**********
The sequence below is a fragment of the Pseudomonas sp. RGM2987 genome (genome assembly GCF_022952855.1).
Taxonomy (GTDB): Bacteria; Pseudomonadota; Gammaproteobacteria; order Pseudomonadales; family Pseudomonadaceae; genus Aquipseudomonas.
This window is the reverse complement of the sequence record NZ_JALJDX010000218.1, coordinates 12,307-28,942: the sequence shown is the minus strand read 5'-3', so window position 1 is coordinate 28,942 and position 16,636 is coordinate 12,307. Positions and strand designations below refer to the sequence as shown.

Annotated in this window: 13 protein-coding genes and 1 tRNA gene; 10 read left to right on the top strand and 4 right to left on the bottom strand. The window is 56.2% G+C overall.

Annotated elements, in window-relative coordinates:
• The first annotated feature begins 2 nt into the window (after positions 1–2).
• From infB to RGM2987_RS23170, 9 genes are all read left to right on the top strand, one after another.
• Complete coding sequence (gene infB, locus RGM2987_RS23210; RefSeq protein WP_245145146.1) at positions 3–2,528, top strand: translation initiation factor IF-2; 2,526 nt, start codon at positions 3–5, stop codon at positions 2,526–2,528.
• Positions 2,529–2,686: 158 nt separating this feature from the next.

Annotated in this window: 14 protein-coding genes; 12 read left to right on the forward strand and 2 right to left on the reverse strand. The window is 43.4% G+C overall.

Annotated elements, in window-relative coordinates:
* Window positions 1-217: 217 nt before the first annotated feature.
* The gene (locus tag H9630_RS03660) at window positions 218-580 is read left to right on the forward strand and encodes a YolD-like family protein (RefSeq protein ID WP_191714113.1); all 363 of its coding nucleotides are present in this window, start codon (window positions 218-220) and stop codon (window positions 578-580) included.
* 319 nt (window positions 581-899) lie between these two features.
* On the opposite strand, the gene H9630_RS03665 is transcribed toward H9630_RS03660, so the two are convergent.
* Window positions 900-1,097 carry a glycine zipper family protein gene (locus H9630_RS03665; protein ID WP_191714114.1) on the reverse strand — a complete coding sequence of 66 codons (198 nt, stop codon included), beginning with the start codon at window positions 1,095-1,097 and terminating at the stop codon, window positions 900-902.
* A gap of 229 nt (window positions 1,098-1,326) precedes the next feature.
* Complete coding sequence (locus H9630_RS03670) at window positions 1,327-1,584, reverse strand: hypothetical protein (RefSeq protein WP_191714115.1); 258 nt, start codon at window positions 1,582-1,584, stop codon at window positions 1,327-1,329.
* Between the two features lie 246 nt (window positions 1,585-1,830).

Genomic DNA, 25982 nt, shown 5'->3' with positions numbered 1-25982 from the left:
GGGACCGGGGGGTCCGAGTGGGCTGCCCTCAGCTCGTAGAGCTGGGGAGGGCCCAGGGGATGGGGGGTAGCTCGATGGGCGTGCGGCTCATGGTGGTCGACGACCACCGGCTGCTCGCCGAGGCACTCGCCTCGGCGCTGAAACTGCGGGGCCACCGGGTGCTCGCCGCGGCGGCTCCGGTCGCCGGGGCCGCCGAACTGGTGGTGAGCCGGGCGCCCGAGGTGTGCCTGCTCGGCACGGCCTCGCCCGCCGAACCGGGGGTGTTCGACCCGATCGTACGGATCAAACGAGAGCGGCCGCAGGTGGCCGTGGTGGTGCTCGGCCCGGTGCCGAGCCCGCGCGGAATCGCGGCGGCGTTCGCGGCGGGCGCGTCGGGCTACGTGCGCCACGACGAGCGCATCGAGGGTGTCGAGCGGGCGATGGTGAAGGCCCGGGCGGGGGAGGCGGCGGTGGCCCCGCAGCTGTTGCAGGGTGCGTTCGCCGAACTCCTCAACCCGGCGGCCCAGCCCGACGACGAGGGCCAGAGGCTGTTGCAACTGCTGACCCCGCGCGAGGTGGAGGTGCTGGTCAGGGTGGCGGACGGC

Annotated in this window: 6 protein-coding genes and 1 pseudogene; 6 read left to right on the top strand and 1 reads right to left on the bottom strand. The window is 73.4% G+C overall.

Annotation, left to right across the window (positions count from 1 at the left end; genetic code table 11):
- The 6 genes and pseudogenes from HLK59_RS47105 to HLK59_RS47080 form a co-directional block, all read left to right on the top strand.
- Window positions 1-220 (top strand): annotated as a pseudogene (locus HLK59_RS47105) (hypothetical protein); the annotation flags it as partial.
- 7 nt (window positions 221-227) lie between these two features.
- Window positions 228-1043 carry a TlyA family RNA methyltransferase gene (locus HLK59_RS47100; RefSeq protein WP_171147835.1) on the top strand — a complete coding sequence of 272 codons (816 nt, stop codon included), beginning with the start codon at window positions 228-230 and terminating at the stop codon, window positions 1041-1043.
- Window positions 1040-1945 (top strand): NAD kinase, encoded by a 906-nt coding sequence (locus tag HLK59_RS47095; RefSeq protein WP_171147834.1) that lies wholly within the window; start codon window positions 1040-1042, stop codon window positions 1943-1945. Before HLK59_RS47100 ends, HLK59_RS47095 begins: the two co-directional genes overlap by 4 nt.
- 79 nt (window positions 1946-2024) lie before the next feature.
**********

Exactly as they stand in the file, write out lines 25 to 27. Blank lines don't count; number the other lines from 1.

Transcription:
- Window positions 1-220 (top strand): annotated as a pseudogene (locus HLK59_RS47105) (hypothetical protein); the annotation flags it as partial.
- 7 nt (window positions 221-227) lie between these two features.
- Window positions 228-1043 carry a TlyA family RNA methyltransferase gene (locus HLK59_RS47100; RefSeq protein WP_171147835.1) on the top strand — a complete coding sequence of 272 codons (816 nt, stop codon included), beginning with the start codon at window positions 228-230 and terminating at the stop codon, window positions 1041-1043.